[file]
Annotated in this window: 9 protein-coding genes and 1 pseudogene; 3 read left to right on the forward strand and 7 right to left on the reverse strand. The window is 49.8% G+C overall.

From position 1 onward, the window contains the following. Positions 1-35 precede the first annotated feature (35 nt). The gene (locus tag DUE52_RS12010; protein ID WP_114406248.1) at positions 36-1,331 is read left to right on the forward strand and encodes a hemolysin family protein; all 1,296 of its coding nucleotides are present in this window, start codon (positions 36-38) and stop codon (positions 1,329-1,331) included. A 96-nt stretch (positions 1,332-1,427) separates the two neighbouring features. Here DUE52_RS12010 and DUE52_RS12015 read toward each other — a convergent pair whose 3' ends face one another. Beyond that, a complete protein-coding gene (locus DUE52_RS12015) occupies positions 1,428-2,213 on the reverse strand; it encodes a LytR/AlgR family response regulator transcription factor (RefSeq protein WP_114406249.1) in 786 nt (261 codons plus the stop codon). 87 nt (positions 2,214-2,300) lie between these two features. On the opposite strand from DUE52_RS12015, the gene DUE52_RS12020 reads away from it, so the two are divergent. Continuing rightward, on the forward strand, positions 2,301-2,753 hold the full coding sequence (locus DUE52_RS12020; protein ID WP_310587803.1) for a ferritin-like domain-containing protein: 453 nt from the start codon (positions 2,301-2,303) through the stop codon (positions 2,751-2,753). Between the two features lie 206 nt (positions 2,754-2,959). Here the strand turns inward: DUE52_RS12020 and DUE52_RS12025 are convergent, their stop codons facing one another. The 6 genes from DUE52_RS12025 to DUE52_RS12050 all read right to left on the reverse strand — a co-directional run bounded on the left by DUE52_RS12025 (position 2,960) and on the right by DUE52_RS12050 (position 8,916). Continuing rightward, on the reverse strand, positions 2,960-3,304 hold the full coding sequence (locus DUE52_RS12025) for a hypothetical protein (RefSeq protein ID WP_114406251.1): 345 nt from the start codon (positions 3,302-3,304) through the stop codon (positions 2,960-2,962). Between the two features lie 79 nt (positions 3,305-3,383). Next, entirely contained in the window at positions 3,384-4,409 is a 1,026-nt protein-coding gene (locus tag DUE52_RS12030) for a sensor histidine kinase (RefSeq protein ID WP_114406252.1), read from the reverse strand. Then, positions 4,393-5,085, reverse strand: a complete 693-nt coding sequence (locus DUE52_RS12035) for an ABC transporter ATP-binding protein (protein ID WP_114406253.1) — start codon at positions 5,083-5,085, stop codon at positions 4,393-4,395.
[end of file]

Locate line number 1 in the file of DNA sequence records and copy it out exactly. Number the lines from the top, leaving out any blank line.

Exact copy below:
Annotated in this window: 9 protein-coding genes and 1 pseudogene; 3 read left to right on the forward strand and 7 right to left on the reverse strand. The window is 49.8% G+C overall.